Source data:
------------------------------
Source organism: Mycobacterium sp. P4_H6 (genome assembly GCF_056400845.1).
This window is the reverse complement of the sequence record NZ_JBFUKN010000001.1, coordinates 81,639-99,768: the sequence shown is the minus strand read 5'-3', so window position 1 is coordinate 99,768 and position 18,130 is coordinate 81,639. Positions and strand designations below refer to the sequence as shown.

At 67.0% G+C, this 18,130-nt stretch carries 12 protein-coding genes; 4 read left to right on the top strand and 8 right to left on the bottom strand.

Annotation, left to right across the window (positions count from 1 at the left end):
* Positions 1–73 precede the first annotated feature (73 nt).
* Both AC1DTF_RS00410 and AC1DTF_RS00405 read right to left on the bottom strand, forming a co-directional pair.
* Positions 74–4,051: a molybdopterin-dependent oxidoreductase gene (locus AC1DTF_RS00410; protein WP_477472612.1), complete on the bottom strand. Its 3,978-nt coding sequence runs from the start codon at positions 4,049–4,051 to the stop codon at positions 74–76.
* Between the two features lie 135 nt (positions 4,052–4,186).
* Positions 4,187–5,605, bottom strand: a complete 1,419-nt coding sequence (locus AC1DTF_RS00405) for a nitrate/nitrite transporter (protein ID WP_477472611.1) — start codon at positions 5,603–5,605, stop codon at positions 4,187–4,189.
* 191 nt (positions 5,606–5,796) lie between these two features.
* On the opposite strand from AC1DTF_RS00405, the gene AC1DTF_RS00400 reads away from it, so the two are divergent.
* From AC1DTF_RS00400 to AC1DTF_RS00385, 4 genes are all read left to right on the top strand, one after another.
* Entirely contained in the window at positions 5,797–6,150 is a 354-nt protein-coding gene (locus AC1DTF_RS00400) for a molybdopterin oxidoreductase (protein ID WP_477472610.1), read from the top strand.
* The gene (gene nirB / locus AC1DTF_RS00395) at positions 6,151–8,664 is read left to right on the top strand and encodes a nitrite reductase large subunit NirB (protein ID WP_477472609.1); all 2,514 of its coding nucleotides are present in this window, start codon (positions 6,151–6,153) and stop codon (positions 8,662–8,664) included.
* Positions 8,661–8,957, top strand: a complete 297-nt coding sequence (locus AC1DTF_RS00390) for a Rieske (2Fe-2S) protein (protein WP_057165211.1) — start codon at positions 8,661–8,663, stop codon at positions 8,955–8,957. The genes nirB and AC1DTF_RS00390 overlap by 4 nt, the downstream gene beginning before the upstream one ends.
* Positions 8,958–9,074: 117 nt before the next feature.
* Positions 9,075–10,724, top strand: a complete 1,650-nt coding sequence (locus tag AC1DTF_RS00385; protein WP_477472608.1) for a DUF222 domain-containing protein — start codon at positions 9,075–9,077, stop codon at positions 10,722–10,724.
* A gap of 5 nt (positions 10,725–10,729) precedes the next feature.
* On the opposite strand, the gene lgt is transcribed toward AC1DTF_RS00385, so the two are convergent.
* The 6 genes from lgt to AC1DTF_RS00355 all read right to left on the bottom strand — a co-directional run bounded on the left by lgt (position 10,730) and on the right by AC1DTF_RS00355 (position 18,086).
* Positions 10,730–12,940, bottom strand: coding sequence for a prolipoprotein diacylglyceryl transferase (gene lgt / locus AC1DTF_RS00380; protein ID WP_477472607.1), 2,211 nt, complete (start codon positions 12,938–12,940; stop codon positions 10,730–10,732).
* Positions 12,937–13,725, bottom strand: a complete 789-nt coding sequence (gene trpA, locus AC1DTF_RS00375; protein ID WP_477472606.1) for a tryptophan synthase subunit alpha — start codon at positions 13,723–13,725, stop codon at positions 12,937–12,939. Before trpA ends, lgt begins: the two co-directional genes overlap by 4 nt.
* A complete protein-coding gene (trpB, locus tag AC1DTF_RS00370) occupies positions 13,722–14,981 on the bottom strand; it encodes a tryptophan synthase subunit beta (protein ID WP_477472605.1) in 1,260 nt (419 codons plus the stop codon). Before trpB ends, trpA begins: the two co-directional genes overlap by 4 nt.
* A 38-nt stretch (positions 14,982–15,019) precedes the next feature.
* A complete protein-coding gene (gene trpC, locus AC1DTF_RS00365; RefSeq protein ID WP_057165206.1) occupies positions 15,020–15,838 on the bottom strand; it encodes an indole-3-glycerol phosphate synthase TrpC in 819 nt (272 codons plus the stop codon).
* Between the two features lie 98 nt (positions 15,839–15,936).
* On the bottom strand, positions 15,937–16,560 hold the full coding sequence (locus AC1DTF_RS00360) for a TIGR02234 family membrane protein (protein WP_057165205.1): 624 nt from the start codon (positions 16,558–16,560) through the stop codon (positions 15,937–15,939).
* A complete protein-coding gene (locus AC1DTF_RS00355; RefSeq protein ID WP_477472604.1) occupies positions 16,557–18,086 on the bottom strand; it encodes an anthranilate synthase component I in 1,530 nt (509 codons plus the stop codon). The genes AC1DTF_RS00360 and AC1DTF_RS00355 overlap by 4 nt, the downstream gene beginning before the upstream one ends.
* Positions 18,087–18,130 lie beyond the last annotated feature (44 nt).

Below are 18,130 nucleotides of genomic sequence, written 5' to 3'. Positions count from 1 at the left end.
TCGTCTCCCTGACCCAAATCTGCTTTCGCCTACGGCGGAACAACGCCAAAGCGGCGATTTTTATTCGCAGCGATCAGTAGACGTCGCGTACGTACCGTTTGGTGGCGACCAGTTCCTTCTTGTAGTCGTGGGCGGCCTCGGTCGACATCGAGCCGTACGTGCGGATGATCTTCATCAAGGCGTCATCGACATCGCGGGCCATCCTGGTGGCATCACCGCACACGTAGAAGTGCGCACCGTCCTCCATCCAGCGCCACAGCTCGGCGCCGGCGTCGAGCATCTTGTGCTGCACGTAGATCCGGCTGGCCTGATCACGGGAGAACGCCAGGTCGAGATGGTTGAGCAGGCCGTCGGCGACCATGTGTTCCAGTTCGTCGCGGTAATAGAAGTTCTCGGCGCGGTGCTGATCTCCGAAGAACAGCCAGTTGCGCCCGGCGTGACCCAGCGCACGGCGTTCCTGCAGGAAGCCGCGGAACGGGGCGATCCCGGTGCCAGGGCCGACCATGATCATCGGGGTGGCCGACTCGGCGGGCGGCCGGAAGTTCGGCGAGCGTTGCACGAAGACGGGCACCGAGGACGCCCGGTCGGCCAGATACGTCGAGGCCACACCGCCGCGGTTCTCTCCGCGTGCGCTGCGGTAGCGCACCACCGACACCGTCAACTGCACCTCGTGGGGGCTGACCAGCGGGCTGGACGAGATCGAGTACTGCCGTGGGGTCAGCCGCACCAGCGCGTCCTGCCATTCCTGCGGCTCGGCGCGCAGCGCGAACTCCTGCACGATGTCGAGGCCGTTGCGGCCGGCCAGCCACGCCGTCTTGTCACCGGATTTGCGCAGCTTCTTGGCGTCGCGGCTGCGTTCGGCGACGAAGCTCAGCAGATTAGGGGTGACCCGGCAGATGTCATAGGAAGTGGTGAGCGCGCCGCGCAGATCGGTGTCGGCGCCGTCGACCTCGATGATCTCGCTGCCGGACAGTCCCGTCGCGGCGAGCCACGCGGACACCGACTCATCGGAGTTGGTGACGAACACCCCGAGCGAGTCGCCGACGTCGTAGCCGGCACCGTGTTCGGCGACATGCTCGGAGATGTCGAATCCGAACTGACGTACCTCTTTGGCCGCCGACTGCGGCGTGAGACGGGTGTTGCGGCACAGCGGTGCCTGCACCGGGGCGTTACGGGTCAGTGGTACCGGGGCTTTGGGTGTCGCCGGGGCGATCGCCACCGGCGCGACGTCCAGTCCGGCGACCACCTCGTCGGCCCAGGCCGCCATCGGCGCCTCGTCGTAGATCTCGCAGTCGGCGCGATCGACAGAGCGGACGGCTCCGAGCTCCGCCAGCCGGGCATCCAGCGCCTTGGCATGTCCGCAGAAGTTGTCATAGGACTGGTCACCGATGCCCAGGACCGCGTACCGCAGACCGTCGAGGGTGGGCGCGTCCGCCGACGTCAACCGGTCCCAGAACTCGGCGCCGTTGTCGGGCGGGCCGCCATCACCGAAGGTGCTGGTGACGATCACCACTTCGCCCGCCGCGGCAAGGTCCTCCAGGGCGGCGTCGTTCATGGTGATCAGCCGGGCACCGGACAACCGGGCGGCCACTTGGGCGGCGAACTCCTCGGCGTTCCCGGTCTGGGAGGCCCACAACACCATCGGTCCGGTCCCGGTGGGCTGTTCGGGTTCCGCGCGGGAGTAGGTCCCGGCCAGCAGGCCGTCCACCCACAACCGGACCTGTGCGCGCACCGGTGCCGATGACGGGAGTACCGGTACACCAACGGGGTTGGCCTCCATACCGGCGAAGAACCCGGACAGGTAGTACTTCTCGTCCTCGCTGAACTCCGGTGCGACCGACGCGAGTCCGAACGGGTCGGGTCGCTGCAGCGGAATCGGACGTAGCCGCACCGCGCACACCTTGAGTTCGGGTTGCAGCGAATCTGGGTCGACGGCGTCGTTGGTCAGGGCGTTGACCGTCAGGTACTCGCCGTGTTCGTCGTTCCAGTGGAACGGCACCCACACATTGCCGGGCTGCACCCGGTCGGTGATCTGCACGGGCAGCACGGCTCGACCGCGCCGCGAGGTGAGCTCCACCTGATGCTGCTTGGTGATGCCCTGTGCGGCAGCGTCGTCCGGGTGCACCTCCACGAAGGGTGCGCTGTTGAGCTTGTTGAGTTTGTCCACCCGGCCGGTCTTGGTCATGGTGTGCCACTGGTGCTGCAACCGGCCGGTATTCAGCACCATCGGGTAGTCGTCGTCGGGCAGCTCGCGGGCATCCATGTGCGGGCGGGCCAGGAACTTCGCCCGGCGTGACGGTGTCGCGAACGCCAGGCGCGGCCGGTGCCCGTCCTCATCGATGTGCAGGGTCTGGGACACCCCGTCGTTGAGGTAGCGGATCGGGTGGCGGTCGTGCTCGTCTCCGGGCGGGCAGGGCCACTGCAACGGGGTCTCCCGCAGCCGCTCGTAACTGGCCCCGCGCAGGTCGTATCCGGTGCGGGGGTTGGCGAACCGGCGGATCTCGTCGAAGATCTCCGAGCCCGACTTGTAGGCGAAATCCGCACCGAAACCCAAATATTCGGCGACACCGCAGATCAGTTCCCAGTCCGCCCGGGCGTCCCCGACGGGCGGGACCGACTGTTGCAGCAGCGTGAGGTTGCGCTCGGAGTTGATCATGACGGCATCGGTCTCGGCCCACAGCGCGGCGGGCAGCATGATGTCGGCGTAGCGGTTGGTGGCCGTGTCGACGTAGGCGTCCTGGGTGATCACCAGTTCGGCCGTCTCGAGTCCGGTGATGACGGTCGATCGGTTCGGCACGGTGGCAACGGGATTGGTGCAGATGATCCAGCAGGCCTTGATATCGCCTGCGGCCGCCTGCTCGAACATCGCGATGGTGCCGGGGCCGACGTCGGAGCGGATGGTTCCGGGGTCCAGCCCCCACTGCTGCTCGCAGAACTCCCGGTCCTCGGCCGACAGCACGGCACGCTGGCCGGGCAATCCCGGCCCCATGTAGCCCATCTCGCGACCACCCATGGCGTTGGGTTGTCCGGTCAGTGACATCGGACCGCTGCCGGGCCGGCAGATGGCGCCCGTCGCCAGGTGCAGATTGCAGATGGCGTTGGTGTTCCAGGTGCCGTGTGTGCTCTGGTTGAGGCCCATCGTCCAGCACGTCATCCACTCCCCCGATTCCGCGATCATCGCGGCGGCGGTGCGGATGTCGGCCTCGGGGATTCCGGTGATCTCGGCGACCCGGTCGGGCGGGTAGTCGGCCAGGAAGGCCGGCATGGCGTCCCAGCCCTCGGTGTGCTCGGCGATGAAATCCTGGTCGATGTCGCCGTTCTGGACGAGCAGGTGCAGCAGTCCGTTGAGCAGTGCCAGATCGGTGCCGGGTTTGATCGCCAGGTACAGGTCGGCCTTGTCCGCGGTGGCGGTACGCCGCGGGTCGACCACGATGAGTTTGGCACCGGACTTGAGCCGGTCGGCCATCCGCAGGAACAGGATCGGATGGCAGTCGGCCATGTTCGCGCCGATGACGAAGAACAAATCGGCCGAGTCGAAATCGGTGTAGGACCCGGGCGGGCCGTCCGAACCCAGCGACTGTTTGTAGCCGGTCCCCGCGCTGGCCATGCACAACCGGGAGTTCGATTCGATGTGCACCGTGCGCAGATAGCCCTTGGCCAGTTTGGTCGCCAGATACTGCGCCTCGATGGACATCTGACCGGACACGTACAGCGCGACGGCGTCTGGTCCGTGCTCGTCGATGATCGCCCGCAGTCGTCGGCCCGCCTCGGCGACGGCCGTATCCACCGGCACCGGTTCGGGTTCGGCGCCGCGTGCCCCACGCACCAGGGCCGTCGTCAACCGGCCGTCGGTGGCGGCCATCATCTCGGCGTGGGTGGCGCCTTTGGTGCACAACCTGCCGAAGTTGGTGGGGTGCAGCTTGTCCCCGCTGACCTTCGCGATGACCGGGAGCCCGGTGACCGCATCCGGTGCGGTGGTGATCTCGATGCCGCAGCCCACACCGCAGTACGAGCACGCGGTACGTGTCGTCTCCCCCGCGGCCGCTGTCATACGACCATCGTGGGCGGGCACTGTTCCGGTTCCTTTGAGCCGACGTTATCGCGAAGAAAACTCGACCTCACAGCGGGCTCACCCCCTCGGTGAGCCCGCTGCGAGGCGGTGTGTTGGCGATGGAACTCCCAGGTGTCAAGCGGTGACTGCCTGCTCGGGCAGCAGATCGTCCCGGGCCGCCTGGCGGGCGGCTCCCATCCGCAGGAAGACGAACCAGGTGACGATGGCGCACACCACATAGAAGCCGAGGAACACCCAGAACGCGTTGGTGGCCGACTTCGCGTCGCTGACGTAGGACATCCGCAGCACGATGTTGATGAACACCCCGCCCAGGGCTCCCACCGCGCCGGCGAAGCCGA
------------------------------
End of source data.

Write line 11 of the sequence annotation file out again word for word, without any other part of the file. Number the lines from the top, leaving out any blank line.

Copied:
* On the opposite strand from AC1DTF_RS00405, the gene AC1DTF_RS00400 reads away from it, so the two are divergent.